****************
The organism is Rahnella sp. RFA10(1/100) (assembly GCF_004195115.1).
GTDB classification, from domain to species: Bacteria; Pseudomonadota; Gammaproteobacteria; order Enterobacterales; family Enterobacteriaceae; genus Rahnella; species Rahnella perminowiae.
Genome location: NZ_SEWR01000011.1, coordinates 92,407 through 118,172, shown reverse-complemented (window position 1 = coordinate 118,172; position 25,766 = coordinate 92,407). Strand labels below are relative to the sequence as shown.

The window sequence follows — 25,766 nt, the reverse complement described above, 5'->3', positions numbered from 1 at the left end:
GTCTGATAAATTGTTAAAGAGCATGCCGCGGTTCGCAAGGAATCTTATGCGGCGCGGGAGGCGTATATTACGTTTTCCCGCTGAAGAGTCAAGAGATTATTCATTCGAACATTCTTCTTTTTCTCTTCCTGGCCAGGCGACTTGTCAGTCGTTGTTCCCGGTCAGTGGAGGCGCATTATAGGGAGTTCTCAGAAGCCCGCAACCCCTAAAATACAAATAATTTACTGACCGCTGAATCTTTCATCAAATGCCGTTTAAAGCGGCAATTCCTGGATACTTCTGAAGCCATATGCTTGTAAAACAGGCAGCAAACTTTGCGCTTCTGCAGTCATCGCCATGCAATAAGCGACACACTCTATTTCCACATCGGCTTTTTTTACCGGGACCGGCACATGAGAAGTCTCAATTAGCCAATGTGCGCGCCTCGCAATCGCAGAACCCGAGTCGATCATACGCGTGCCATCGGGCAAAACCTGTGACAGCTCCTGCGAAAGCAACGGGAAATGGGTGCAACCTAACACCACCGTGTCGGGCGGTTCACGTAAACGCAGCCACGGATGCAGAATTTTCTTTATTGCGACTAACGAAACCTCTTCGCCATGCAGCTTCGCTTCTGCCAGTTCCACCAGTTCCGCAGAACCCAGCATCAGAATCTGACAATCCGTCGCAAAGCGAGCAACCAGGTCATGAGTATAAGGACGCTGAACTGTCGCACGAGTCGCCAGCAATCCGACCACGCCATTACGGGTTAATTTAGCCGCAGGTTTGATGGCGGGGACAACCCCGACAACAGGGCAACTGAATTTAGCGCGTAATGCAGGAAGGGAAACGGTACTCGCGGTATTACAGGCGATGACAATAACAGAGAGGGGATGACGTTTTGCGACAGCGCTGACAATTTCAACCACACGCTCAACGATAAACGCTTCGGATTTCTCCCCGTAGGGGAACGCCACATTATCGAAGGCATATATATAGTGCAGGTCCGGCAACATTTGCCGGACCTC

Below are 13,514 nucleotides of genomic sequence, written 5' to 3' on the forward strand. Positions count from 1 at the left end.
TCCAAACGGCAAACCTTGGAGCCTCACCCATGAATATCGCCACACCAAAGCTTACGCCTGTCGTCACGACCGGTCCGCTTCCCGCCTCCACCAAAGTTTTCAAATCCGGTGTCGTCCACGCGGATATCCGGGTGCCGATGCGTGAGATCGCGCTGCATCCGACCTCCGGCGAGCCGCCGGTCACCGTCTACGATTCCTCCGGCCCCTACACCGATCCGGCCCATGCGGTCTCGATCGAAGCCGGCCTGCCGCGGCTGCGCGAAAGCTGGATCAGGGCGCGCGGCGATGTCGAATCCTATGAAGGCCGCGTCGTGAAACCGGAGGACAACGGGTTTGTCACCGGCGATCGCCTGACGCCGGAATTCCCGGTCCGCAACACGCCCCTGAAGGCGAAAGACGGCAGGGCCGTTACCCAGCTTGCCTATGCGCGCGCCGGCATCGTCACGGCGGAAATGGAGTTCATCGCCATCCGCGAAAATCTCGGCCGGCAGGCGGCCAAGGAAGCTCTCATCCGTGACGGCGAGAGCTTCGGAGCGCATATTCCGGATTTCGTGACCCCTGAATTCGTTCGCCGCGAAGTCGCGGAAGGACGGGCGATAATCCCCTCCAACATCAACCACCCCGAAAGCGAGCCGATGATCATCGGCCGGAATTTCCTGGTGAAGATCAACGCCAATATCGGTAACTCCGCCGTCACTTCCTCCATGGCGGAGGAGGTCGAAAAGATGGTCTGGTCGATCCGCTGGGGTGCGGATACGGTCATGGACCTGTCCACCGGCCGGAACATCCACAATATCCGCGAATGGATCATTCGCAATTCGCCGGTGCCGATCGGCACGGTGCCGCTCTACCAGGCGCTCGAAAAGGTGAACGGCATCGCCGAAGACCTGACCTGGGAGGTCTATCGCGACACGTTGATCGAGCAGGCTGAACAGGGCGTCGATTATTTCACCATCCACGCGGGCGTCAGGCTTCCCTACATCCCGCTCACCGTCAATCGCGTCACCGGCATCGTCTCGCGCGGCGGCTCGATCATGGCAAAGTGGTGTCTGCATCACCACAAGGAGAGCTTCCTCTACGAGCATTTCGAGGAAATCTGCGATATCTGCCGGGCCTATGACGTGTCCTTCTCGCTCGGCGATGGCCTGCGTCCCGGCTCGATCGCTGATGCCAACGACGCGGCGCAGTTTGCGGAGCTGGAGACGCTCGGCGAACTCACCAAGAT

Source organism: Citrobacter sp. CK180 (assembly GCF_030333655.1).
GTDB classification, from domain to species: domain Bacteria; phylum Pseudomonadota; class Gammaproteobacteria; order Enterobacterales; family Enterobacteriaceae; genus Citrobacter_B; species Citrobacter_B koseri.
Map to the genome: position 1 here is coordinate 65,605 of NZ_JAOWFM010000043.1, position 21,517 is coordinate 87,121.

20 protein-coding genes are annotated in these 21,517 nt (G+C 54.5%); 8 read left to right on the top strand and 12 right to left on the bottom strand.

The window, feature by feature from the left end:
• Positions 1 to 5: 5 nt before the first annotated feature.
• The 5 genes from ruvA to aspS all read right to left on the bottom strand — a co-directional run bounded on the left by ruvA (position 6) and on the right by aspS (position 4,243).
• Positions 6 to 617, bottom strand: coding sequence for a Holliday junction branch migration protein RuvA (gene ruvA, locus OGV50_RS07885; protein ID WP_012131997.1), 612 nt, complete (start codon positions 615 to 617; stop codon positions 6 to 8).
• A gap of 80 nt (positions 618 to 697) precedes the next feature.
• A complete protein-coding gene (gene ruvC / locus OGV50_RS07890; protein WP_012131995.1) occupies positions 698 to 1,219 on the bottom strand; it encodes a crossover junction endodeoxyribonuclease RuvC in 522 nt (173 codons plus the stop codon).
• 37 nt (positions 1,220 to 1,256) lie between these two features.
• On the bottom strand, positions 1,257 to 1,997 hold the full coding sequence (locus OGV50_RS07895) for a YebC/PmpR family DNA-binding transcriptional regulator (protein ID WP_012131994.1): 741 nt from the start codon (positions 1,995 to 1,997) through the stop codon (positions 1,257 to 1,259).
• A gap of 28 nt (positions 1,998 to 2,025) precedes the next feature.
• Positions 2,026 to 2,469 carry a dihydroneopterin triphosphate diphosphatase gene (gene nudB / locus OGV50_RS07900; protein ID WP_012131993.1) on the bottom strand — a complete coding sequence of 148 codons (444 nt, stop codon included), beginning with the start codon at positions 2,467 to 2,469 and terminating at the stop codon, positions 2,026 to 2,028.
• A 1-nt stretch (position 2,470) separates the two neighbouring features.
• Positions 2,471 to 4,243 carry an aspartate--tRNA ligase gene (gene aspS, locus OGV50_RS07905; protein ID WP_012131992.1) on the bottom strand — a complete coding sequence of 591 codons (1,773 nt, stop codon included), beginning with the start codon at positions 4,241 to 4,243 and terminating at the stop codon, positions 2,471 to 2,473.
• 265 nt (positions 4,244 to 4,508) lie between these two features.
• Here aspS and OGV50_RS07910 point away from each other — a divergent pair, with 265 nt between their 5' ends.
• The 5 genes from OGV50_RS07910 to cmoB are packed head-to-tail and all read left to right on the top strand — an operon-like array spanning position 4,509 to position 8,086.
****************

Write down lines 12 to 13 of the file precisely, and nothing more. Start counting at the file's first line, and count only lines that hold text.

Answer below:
The window, feature by feature from the left end:
• Positions 1 to 5: 5 nt before the first annotated feature.